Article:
Financial markets spasmed, sending U.S. stocks down to levels in December 2018, as the economic fallout from the pandemic outpaces the massive response from governments and central banks.
The S&P 500 fell more than 7%, triggering a 15-minute pause. Stocks held that level as trading resumed. The next halt would occur at a 13% decline. The Dow Jones Industrial Average wiped out all the gains logged since Donald Trump’s inauguration, with investors craving more government spending to offset the impact from the virus.
Trump offered few details at a press briefing on the details his Treasury secretary is discussing with Congress. The Federal Reserve dusted off crisis-era programs to stabilize financial markets.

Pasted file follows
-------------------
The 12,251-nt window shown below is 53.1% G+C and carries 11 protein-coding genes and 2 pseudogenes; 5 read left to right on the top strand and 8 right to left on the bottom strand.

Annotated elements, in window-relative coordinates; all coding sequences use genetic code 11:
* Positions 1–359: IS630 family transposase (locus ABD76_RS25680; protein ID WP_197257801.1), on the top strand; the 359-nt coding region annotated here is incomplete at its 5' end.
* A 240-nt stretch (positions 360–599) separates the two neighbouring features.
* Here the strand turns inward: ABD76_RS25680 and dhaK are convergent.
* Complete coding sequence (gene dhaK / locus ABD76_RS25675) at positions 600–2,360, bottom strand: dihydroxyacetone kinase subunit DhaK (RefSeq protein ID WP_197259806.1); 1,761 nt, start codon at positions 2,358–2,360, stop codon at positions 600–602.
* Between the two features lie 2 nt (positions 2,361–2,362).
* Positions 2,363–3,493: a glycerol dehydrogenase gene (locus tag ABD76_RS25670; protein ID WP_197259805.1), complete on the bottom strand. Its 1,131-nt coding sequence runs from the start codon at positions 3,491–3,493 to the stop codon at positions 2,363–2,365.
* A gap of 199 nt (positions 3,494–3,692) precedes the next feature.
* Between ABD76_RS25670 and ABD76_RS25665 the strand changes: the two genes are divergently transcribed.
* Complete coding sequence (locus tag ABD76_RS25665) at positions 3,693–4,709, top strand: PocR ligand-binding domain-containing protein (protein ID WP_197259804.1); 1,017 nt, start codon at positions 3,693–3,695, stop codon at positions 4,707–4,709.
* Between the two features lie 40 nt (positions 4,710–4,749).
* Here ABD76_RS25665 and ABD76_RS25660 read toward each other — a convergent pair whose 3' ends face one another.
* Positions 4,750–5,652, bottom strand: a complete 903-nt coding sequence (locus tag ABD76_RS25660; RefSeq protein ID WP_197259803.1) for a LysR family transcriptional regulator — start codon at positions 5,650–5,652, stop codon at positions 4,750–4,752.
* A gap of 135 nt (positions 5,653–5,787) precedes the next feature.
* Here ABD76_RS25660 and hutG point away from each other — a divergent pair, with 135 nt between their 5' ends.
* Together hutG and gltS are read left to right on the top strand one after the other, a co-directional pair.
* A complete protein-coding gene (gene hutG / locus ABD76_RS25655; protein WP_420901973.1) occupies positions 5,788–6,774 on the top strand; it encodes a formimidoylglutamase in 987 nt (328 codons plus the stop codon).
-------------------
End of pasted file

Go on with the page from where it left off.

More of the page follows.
Treasuries were steady after the biggest yield jump since 1982 and municipal bonds extended deepest rout since 1987 as markets braced for the potential flood of spending. European bonds came in for a bashing. Oil dropped to an 18-year low. The dollar strengthened a seventh straight day, while the pound hit its lowest level against the greenback since 1985.
“The missing fundamental ingredient for a sustainable recovery in risk appetite is some evidence that the growth of global Covid-19 infection rates is peaking,” said Paul O’Connor, head of multi-asset at Janus Henderson Investors. “Clearly, we are not there yet.”
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